The beauty of the bog

The Kilcoe Studios Calendar has over the years become more of a project than just a business to its creator. It is a project that gets Sonia Caldwell to explore new habitats and new plant types each year and then, near the end of the time spent painting the images for the Calendar, the research begins; a whole other discovery of literature happens – both scientific and more artistic. Sonia then aims to just share snippets of this information on the plant or the habitat that can be read each month – so it is more than just a Calendar!

The images are painted directly from the plant in watercolour paint, which is a practice she began many years ago when doing sketchbook studies for her sculptural work. 

The Calendar for 2021 features images from our bogs, of which there are many in West Cork and she shares with us here just some of the interesting facts about bogs that also feature in the Calendar.

A bog is an area is which area is covered with peat, which is a deposit that is formed under waterlogged conditions when the moss and grasses and the other plants cannot break down, due to lack of oxygen and the acidic habitat. Not all bogs are the same; they are a constantly changing environment throughout history. 

As a result, they have created layers of history, and we have discovered ancient objects; bodies, butter, old bog roads and the whole Céide field system of wooden houses and fields from the Neolithic (approximately 10,000-4,000 BC) period, which was under four metres of peat in Co Mayo. 

The study of pollen in layers of peat in the bogs has also been a rich source of information that has allowed people to study change in climate and conditions over thousands of years, with the fascinating observation of the gradual move of pollen from trees to grasses as our landscape moved from woodland to grassland.

Thankfully the Climate Change issue still seems to be being tackled at government level despite the troubles of these times. We often do not also realise that peatlands are also a sink for carbon dioxide. In Ireland Peatlands store 53 per cent of all soil carbon on the island, but only if it is left undisturbed. 

Peatland originally covered approximately 17 per cent of Ireland. It now currently covers approximately five per cent. Currently 53 sites have been designated as special areas of conservation and 75 more as Natural Heritage areas. This has been hampered considerably by the ‘turbary rights’ system that allows individuals to cut turf for their own use, even on protected areas. Cutting turf is huge part of local culture and spending days on the bogs cutting turf was an integral part of life.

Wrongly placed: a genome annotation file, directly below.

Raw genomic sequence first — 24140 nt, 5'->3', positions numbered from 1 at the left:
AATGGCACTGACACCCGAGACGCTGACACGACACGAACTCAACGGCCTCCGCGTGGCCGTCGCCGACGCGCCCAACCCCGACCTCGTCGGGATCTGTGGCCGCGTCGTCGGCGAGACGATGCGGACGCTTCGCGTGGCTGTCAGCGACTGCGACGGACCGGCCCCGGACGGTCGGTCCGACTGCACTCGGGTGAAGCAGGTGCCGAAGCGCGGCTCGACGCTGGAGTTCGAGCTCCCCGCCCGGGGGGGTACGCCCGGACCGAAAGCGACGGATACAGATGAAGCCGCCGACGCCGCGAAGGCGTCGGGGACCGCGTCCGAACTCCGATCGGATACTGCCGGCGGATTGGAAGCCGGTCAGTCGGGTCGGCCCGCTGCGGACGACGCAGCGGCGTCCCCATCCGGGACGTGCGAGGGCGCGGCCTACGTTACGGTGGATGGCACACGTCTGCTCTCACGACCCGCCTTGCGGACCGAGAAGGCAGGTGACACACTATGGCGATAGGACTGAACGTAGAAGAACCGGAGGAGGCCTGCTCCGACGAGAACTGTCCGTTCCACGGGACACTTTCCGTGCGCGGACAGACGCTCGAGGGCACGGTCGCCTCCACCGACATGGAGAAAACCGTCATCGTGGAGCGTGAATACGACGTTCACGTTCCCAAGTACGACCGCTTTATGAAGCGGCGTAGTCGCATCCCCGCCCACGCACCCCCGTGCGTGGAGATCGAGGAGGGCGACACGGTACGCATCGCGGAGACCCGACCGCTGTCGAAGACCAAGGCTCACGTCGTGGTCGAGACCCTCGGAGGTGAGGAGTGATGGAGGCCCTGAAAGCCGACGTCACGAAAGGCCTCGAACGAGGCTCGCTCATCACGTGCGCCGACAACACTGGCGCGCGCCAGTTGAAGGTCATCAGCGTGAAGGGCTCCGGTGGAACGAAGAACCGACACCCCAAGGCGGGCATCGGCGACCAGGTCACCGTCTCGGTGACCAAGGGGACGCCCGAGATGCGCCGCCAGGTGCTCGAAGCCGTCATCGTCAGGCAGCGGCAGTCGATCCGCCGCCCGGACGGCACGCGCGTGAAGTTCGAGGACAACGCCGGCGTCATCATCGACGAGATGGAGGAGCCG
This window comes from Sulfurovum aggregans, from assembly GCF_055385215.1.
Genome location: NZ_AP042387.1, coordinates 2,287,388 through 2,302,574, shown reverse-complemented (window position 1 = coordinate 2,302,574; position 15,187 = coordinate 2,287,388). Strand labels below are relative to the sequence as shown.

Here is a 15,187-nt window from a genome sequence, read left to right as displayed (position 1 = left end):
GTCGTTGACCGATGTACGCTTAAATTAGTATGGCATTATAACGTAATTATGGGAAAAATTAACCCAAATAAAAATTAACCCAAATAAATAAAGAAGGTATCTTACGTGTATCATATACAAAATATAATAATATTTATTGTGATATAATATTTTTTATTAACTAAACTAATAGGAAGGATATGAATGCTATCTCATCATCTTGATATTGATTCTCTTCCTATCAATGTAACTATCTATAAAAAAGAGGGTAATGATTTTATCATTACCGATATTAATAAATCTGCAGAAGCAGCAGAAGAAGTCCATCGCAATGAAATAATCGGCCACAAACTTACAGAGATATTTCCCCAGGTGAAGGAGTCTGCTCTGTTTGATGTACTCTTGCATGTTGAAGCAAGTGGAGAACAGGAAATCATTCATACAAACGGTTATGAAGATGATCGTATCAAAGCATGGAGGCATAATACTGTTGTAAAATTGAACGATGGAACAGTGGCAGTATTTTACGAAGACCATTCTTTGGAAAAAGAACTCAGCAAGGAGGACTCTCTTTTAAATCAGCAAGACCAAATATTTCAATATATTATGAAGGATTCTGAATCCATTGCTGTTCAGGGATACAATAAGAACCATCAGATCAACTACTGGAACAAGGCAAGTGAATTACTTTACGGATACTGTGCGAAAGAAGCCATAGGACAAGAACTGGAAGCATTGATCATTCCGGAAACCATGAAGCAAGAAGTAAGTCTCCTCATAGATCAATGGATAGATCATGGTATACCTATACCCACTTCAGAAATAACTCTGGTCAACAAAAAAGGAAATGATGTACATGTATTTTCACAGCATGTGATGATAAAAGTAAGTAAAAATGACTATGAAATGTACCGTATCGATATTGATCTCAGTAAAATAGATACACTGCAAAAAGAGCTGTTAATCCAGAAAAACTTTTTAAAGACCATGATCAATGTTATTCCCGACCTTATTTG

In the same way that Bogs are changing over time, so too will our views and practices. Many European countries, especially Holland, have almost destroyed all of their bogs and are now spending enormous amounts of money trying to save and reclaim what is left.

The setting up of the Irish Peatland Conservation council in 1982 was an important stage in our Bog preservation. There seems to active steps being made to preserve our Bogs but, like all things, there is a constant balance to be met between the need to live, commercial interest and preserving our wildlife.

It seems that the best balance is a combination of preserving large areas of un-cut Peatland, allowing areas that have been cut to restore slowly over time and allowing some areas to be used commercially but sensitively. 

Plants native to the area and habitat can be re-established – like willow for biomass, broad leaf trees and some of the smaller native plants, which feature in the calendar and which have medicinal uses and can be used commercially for this purpose.

The plants that feature in the Calendar are the small plants – Eyebright, Tormentil, Sundew, Bog Pimpernel, Marsh Lousewort and Bog Myrtle, Wild Billberries (Fraocháns), Heath Milkwort, Bog Bean, Bog Cotton, Heath Spotted Orchid, Bog Asphodel, Marsh Cinquefoil, Purple Moor Grass {Fionnán} Heather, Devils Bit Scabious and Broad Buckler Fern. Names are given in Latin and Gaeilge also.

Thankfully Kilcoe studios was selling online prior to 2020, so it is easy to order online, but it can also be bought in most shops in West Cork, many of which are offering some sort of service to customers either online or by phone during Level Five restricitons – so give them lots of support this Christmas.

Shops stocking the Calendar in Cork are Forest and Flock, Designs; Ballydehob Post office; Quinlans, Green Dot, Bookstór, Wild Designs; and Cork Craft and Design. The Calendar is also assisted on by a local graphic designer and is printed in City Print in Cork.

WCP Staff

WCP Staff Writer

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